President Barack Obama has signed the stimulus package, and once again, many of us self-appointed political pundits are theorizing on why it’s right or wrong for our government to bail out corporate America. After all, the argument goes, greed, irresponsibility and plain mismanagement of money led to the financial demise of most of the failing companies. When regular people apply those same bad methods when running a household or small business, the only thing we can expect is phone calls from bill collectors or worse — foreclosure and bankruptcy. Where’s our bailout, callers ask me every day. If they gave a million dollars to every American, we could stimulate the economy ourselves. I don’t know about that. Everyone I know who’s ever gotten a huge lump sum of money, including me, has blown it. Look at all the sad stories about lottery winners who not only went through the money they won, but in the end were more broke than they were before they’d won. Plus they’d ruined relationships with spouses, family members, friends and their pastors for not making good on that big check to the building fund. No, I don’t think that most people I know would wisely spend a million dollars. How about you? I don’t have the answers to the stimulus package; that’s why I voted for someone I trusted to come up with a way to get this economy back on track. I’ve never been elected to anything, and I’m just a D.J. But putting all that aside, I think if I were in charge of stimulating the economy, along with some of the things the president is doing, I would also ask every American this question: How much would it cost to set you straight? In other words, I’m not trying to make you rich; I’m just trying to get you on your feet.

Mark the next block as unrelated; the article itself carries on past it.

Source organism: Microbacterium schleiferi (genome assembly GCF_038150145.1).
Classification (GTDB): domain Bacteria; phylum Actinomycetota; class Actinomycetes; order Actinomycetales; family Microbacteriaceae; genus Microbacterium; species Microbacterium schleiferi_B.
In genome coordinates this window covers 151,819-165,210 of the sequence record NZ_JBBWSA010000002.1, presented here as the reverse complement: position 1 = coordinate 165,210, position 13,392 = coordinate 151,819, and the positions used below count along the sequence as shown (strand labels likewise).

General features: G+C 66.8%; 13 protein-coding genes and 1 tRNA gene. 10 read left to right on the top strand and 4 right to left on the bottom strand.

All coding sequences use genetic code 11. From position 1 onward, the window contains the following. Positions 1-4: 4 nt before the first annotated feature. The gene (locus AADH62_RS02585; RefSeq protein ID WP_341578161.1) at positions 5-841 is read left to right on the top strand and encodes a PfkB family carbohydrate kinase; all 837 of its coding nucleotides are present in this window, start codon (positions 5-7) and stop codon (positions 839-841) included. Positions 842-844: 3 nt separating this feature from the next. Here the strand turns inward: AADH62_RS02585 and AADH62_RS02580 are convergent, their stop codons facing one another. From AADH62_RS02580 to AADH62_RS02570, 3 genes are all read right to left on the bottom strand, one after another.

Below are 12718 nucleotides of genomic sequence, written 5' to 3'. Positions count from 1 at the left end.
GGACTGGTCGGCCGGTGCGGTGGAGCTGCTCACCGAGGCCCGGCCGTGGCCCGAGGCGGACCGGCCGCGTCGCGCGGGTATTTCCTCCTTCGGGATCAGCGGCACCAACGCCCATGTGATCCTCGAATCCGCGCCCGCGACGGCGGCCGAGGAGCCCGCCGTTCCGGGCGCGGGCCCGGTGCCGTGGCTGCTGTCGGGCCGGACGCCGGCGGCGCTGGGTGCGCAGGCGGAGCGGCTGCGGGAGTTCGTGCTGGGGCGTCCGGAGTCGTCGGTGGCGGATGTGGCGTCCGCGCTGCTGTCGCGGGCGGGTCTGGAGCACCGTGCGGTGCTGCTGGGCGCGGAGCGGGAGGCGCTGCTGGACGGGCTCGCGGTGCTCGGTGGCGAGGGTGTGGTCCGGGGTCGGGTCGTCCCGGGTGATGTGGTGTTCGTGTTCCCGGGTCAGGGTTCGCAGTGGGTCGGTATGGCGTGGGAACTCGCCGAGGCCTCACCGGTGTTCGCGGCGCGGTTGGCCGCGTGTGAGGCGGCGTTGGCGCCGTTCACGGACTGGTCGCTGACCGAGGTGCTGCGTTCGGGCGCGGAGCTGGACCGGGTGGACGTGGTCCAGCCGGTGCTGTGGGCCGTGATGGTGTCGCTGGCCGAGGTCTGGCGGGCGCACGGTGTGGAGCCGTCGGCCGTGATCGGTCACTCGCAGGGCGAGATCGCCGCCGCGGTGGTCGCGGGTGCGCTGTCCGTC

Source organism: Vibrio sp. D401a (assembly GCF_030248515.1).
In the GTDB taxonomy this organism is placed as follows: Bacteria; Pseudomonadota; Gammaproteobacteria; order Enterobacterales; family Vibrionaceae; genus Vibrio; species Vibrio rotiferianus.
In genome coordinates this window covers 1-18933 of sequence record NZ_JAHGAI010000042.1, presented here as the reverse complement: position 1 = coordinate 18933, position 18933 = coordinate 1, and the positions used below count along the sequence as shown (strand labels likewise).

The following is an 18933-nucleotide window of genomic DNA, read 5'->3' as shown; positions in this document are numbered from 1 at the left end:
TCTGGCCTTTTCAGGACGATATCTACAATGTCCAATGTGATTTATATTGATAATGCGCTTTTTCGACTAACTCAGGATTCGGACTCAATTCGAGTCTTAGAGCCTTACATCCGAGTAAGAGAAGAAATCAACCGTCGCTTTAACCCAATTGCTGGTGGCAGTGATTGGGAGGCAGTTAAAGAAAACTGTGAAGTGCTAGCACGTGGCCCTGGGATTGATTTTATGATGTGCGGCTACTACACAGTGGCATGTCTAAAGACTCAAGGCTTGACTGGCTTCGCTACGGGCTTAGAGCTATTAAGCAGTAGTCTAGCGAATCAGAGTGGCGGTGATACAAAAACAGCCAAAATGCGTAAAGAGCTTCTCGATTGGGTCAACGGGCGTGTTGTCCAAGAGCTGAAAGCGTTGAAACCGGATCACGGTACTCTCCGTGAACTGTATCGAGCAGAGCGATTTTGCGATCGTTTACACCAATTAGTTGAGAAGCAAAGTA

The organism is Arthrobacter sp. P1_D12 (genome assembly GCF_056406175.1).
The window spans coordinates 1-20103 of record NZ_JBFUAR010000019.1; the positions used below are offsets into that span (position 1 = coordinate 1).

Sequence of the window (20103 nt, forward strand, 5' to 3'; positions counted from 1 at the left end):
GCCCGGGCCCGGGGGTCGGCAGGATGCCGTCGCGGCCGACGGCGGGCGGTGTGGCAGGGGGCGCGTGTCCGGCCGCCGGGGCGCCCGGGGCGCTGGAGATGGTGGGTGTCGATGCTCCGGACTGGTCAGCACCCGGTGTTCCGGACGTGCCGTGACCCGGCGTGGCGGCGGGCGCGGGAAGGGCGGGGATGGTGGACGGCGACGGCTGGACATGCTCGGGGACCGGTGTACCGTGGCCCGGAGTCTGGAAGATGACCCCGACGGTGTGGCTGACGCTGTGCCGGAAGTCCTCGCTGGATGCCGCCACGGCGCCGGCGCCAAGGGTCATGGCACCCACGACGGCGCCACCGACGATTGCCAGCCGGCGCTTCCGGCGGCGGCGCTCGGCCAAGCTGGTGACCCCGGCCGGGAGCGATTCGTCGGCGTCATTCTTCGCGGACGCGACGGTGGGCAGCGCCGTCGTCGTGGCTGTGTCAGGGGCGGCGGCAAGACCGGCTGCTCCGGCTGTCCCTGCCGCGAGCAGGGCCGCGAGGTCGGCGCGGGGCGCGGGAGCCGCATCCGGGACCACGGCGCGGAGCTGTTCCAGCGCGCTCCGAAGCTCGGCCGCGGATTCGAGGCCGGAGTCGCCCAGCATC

For some people, it’s $100,000, but for some, it’s $1,800 or maybe even $125.00. Think about it. How many people do you know who have had one bill they couldn’t pay that kept escalating, and before they knew it, it was out of hand and then everything else started to fall apart? How many people needed money for a bus pass so they could go on a job interview that might have changed their financial picture forever? How many times has some one asked you for a loan that you refused, and then you blew that amount in an hour at the casino? Part of President Obama’s election platform included us Americans recognizing that we can do a lot more on our own — that we should take more control of our own destiny by making good choices and taking responsibility for the choices we make. It’s Black History Month, the first one with a black president, and for me, that makes it and almost everything else more meaningful. We’re asking you to make a difference this month, and you can start by being your own stimulus package. Everyone isn’t doing bad right now, and if you’re blessed to still have an income, you can be a blessing to someone else. If you can help someone with a financial need, do it this month. Maybe you and some co-workers or friends can put your money together to pay someone’s gas bill or daycare bill or pay for a prescription. None of these acts of kindness will make anyone rich, but it just might get them straight — in a position to move forward and make progress in their lives. That’s making a difference. And that’s the point.